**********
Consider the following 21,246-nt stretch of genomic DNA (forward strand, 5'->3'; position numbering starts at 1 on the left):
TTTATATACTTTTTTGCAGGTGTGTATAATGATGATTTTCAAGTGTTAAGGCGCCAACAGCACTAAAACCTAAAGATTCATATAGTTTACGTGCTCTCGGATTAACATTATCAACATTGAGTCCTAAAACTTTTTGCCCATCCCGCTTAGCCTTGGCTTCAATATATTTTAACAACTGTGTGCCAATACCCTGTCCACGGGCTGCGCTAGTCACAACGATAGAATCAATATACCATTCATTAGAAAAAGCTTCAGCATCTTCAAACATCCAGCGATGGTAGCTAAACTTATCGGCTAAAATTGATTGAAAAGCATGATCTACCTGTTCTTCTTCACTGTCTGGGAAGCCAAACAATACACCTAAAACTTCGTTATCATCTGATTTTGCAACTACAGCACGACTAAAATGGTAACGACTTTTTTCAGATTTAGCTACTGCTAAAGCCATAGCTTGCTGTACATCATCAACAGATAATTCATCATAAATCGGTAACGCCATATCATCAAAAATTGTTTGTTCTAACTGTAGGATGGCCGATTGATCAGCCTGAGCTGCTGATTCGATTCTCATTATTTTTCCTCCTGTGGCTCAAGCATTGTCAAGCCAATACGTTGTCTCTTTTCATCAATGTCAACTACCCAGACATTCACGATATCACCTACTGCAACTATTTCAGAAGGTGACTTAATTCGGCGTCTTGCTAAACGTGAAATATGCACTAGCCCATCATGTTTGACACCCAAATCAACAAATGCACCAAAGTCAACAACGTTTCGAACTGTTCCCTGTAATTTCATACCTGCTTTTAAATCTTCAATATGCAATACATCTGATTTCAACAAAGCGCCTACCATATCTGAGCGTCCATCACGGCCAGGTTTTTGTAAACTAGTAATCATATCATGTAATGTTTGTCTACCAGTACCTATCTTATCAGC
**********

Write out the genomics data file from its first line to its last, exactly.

Consider the following 21,246-nt stretch of genomic DNA (forward strand, 5'->3'; position numbering starts at 1 on the left):
TTTATATACTTTTTTGCAGGTGTGTATAATGATGATTTTCAAGTGTTAAGGCGCCAACAGCACTAAAACCTAAAGATTCATATAGTTTACGTGCTCTCGGATTAACATTATCAACATTGAGTCCTAAAACTTTTTGCCCATCCCGCTTAGCCTTGGCTTCAATATATTTTAACAACTGTGTGCCAATACCCTGTCCACGGGCTGCGCTAGTCACAACGATAGAATCAATATACCATTCATTAGAAAAAGCTTCAGCATCTTCAAACATCCAGCGATGGTAGCTAAACTTATCGGCTAAAATTGATTGAAAAGCATGATCTACCTGTTCTTCTTCACTGTCTGGGAAGCCAAACAATACACCTAAAACTTCGTTATCATCTGATTTTGCAACTACAGCACGACTAAAATGGTAACGACTTTTTTCAGATTTAGCTACTGCTAAAGCCATAGCTTGCTGTACATCATCAACAGATAATTCATCATAAATCGGTAACGCCATATCATCAAAAATTGTTTGTTCTAACTGTAGGATGGCCGATTGATCAGCCTGAGCTGCTGATTCGATTCTCATTATTTTTCCTCCTGTGGCTCAAGCATTGTCAAGCCAATACGTTGTCTCTTTTCATCAATGTCAACTACCCAGACATTCACGATATCACCTACTGCAACTATTTCAGAAGGTGACTTAATTCGGCGTCTTGCTAAACGTGAAATATGCACTAGCCCATCATGTTTGACACCCAAATCAACAAATGCACCAAAGTCAACAACGTTTCGAACTGTTCCCTGTAATTTCATACCTGCTTTTAAATCTTCAATATGCAATACATCTGATTTCAACAAAGCGCCTACCATATCTGAGCGTCCATCACGGCCAGGTTTTTGTAAACTAGTAATCATATCATGTAATGTTTGTCTACCAGTACCTATCTTATCAGC